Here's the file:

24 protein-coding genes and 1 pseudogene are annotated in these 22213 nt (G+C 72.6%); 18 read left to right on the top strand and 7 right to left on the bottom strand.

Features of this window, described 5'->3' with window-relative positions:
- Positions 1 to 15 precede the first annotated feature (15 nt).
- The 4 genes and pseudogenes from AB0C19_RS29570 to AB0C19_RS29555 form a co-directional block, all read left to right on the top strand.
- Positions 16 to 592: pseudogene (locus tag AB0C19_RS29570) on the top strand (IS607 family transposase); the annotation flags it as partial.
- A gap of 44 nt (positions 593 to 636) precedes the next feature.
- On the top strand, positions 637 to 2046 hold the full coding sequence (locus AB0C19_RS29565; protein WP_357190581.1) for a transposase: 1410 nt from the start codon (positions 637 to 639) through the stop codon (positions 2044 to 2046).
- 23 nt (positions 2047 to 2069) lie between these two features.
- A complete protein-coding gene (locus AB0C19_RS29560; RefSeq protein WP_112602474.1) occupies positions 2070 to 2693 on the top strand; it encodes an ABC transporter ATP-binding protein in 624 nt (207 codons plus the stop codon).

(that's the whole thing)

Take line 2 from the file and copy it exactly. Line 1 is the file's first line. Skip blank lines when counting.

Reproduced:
Features of this window, described 5'->3' with window-relative positions: